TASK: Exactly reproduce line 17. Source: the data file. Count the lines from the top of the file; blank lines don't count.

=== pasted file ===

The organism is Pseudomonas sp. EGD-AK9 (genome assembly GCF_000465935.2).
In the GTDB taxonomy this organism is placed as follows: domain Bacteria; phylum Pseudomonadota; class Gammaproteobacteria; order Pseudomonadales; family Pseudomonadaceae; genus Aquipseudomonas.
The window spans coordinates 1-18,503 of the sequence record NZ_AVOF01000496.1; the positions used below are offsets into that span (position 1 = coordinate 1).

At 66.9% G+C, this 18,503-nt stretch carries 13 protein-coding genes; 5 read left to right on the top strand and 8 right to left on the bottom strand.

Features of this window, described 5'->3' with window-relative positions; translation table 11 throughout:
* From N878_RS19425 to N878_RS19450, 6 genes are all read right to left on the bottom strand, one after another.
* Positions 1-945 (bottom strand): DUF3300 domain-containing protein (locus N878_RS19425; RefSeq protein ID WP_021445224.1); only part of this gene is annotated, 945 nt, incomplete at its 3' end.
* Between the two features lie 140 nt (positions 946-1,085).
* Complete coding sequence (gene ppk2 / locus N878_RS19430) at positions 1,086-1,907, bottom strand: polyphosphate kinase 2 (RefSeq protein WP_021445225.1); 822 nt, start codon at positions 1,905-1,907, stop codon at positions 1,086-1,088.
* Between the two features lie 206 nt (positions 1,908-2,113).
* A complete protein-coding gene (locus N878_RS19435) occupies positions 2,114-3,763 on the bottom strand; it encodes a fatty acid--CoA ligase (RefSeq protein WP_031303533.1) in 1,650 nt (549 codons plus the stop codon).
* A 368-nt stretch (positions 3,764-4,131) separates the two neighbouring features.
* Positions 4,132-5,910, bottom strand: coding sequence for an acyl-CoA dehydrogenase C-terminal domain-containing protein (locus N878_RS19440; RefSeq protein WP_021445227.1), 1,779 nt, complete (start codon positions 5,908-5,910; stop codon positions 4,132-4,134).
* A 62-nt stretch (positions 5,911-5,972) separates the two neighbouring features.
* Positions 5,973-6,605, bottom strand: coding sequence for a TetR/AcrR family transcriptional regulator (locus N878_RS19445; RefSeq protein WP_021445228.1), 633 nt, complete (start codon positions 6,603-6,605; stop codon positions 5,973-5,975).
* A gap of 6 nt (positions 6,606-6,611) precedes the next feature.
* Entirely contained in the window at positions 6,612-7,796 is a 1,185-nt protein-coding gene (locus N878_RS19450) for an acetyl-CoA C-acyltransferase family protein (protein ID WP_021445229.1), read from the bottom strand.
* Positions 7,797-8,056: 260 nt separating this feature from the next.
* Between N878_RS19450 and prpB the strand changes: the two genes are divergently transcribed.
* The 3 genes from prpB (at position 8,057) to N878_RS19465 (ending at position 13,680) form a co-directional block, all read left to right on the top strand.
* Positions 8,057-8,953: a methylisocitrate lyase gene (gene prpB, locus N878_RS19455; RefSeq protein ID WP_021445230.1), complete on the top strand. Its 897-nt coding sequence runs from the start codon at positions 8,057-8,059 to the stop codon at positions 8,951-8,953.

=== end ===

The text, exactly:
* Entirely contained in the window at positions 6,612-7,796 is a 1,185-nt protein-coding gene (locus N878_RS19450) for an acetyl-CoA C-acyltransferase family protein (protein ID WP_021445229.1), read from the bottom strand.